It's a trade that is passed down from father to son. 

We also visited a coffee and fruit plantation! 

These here are the unripened berries that coffee beans come from. When ripe, they turn a red colour. 

We did try some Bali coffee on one of our first days of our trip. Personally, I did not like it. It was much too bitter for my taste. 
But Bali is also famous for "Luwak Coffee". The most expensive coffee in the world, and that's because of this little guy:

He is an incredibly fussy eater, and only eats the best of the red berries. 
He digests them, and then someone will sort through his poo, collecting the seeds from the berries. 
They are cleaned and roasted, and ground up. All by hand. 

This shows the difference between Bali Coffee beans (Above) and Luwak Coffee beans (below).
We didn't actually try any Luwak Coffee (Again, very expensive), but we did get to smell it, and compared to the Bali Coffee it smelt much nicer.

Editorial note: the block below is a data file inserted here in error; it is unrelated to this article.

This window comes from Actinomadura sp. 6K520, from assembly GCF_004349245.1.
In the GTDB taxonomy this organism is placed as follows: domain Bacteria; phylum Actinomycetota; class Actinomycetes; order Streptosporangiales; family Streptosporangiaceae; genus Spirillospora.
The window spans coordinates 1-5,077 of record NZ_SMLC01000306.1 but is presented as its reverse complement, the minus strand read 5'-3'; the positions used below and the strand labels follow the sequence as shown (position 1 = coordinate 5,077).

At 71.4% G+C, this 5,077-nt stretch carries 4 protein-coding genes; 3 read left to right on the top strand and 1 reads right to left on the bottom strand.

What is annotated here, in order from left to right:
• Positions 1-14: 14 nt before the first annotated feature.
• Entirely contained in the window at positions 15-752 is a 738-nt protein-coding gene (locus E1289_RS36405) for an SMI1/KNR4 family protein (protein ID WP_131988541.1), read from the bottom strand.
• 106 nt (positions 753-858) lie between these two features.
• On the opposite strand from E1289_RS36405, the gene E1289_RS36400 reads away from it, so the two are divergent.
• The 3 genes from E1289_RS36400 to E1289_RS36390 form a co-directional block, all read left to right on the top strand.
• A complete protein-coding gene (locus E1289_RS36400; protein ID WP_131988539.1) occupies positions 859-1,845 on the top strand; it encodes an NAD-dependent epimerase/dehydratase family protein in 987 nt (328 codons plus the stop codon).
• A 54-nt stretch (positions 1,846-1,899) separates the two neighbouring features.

Apparently there's a cafe on the Gold Coast that serves it for about $100 a glass. 

We were given a variety of coffee types and teas to test out:

Some of these were actually incredibly delicious. I even bought some Ginseng Coffee home with me. Yum!

We travelled up to a restaurant that overlooks the Volcano, and treated Jaya to some lunch:

Very funny story!
Because it was quite high, I was a bit cold up in this restaurant. Just before we left, I went to use the bathroom. I was waiting in line, and there was a Balinese guy tending to the line, making sure that everyone was okay and whatnot. He came up really close to me, and felt my arm with the back of his hand. 
I had goosebumps, and he was fascinated with them!!
They probably don't experience them very often in such tropical weather!

This is Tanah Lot Temple.